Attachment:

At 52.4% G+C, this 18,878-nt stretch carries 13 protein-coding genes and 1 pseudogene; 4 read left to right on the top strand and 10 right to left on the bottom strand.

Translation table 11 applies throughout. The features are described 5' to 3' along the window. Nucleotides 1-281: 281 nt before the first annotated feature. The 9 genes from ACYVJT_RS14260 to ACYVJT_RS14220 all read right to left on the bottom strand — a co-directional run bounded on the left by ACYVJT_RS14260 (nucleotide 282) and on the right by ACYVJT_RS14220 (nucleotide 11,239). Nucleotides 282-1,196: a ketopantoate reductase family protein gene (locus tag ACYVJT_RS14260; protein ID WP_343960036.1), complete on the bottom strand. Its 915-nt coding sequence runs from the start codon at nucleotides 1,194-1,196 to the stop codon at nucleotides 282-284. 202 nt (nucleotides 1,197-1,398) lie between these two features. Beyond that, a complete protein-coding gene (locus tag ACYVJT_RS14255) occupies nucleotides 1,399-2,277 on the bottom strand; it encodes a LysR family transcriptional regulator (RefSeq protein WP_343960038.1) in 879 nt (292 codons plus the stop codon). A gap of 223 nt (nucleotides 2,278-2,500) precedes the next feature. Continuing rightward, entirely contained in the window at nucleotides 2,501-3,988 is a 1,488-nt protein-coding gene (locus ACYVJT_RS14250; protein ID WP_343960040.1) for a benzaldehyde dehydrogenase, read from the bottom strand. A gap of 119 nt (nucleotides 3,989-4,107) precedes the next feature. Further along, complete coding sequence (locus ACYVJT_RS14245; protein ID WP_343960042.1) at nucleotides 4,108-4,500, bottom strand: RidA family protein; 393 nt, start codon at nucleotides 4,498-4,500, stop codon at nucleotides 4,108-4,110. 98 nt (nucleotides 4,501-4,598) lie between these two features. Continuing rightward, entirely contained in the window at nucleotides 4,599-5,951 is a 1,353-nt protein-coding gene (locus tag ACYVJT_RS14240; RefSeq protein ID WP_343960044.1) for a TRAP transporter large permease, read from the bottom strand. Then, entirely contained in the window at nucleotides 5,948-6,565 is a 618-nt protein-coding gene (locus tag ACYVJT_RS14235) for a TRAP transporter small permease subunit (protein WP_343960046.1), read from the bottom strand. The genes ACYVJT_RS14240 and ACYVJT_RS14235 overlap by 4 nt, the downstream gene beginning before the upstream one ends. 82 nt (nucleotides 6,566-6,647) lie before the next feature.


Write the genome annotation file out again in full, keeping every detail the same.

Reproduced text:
At 52.4% G+C, this 18,878-nt stretch carries 13 protein-coding genes and 1 pseudogene; 4 read left to right on the top strand and 10 right to left on the bottom strand.

Translation table 11 applies throughout. The features are described 5' to 3' along the window. Nucleotides 1-281: 281 nt before the first annotated feature. The 9 genes from ACYVJT_RS14260 to ACYVJT_RS14220 all read right to left on the bottom strand — a co-directional run bounded on the left by ACYVJT_RS14260 (nucleotide 282) and on the right by ACYVJT_RS14220 (nucleotide 11,239). Nucleotides 282-1,196: a ketopantoate reductase family protein gene (locus tag ACYVJT_RS14260; protein ID WP_343960036.1), complete on the bottom strand. Its 915-nt coding sequence runs from the start codon at nucleotides 1,194-1,196 to the stop codon at nucleotides 282-284. 202 nt (nucleotides 1,197-1,398) lie between these two features. Beyond that, a complete protein-coding gene (locus tag ACYVJT_RS14255) occupies nucleotides 1,399-2,277 on the bottom strand; it encodes a LysR family transcriptional regulator (RefSeq protein WP_343960038.1) in 879 nt (292 codons plus the stop codon). A gap of 223 nt (nucleotides 2,278-2,500) precedes the next feature. Continuing rightward, entirely contained in the window at nucleotides 2,501-3,988 is a 1,488-nt protein-coding gene (locus ACYVJT_RS14250; protein ID WP_343960040.1) for a benzaldehyde dehydrogenase, read from the bottom strand. A gap of 119 nt (nucleotides 3,989-4,107) precedes the next feature. Further along, complete coding sequence (locus ACYVJT_RS14245; protein ID WP_343960042.1) at nucleotides 4,108-4,500, bottom strand: RidA family protein; 393 nt, start codon at nucleotides 4,498-4,500, stop codon at nucleotides 4,108-4,110. 98 nt (nucleotides 4,501-4,598) lie between these two features. Continuing rightward, entirely contained in the window at nucleotides 4,599-5,951 is a 1,353-nt protein-coding gene (locus tag ACYVJT_RS14240; RefSeq protein ID WP_343960044.1) for a TRAP transporter large permease, read from the bottom strand. Then, entirely contained in the window at nucleotides 5,948-6,565 is a 618-nt protein-coding gene (locus tag ACYVJT_RS14235) for a TRAP transporter small permease subunit (protein WP_343960046.1), read from the bottom strand. The genes ACYVJT_RS14240 and ACYVJT_RS14235 overlap by 4 nt, the downstream gene beginning before the upstream one ends. 82 nt (nucleotides 6,566-6,647) lie before the next feature.